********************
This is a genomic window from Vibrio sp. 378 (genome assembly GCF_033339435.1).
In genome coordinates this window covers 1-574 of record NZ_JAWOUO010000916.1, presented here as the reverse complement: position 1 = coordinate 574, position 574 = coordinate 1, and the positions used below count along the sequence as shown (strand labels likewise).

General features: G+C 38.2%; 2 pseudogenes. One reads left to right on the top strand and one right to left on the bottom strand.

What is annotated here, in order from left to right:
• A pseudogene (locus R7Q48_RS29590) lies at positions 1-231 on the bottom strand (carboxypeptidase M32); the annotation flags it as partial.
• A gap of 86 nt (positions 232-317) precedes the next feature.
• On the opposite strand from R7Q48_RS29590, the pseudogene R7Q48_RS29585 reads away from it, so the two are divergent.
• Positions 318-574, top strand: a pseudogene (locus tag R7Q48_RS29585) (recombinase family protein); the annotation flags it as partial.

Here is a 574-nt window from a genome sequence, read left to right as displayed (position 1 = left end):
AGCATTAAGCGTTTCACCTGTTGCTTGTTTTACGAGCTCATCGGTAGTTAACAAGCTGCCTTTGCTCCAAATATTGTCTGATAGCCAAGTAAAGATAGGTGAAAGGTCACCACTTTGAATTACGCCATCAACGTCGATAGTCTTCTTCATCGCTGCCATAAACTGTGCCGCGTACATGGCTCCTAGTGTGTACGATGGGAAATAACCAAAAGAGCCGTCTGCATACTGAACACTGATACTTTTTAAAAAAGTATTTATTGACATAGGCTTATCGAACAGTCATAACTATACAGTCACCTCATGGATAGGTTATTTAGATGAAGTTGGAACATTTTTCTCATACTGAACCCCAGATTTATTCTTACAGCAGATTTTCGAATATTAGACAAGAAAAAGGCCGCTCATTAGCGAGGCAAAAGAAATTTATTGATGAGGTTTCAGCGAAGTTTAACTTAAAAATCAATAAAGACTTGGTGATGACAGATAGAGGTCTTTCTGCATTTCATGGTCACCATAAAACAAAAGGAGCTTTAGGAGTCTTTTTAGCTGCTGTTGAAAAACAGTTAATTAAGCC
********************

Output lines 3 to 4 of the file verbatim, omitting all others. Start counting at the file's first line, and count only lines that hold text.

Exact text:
General features: G+C 38.2%; 2 pseudogenes. One reads left to right on the top strand and one right to left on the bottom strand.

What is annotated here, in order from left to right: